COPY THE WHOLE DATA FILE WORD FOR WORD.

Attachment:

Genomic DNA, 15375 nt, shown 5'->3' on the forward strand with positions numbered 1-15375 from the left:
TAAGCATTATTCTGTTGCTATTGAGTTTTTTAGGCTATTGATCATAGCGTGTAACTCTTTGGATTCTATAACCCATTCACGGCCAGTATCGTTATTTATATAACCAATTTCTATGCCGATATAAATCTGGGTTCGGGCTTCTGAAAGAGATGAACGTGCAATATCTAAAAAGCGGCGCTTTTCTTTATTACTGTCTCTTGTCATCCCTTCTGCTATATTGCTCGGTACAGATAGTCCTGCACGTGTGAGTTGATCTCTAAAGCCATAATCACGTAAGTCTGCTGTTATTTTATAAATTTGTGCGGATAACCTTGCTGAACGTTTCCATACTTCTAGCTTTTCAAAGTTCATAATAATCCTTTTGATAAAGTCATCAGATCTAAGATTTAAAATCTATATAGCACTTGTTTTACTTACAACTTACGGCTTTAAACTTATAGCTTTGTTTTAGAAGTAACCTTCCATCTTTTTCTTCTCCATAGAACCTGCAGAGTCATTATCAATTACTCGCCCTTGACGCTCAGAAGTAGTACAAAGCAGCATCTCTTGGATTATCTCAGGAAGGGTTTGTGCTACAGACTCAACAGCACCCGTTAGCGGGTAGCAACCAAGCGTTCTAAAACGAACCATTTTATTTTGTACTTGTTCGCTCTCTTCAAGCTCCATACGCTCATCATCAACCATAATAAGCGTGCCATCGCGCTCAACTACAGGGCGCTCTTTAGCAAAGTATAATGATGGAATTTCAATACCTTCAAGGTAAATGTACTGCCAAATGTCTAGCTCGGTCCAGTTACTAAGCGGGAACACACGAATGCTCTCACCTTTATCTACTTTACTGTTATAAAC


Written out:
Genomic DNA, 15375 nt, shown 5'->3' on the forward strand with positions numbered 1-15375 from the left:
TAAGCATTATTCTGTTGCTATTGAGTTTTTTAGGCTATTGATCATAGCGTGTAACTCTTTGGATTCTATAACCCATTCACGGCCAGTATCGTTATTTATATAACCAATTTCTATGCCGATATAAATCTGGGTTCGGGCTTCTGAAAGAGATGAACGTGCAATATCTAAAAAGCGGCGCTTTTCTTTATTACTGTCTCTTGTCATCCCTTCTGCTATATTGCTCGGTACAGATAGTCCTGCACGTGTGAGTTGATCTCTAAAGCCATAATCACGTAAGTCTGCTGTTATTTTATAAATTTGTGCGGATAACCTTGCTGAACGTTTCCATACTTCTAGCTTTTCAAAGTTCATAATAATCCTTTTGATAAAGTCATCAGATCTAAGATTTAAAATCTATATAGCACTTGTTTTACTTACAACTTACGGCTTTAAACTTATAGCTTTGTTTTAGAAGTAACCTTCCATCTTTTTCTTCTCCATAGAACCTGCAGAGTCATTATCAATTACTCGCCCTTGACGCTCAGAAGTAGTACAAAGCAGCATCTCTTGGATTATCTCAGGAAGGGTTTGTGCTACAGACTCAACAGCACCCGTTAGCGGGTAGCAACCAAGCGTTCTAAAACGAACCATTTTATTTTGTACTTGTTCGCTCTCTTCAAGCTCCATACGCTCATCATCAACCATAATAAGCGTGCCATCGCGCTCAACTACAGGGCGCTCTTTAGCAAAGTATAATGATGGAATTTCAATACCTTCAAGGTAAATGTACTGCCAAATGTCTAGCTCGGTCCAGTTACTAAGCGGGAACACACGAATGCTCTCACCTTTATCTACTTTACTGTTATAAAC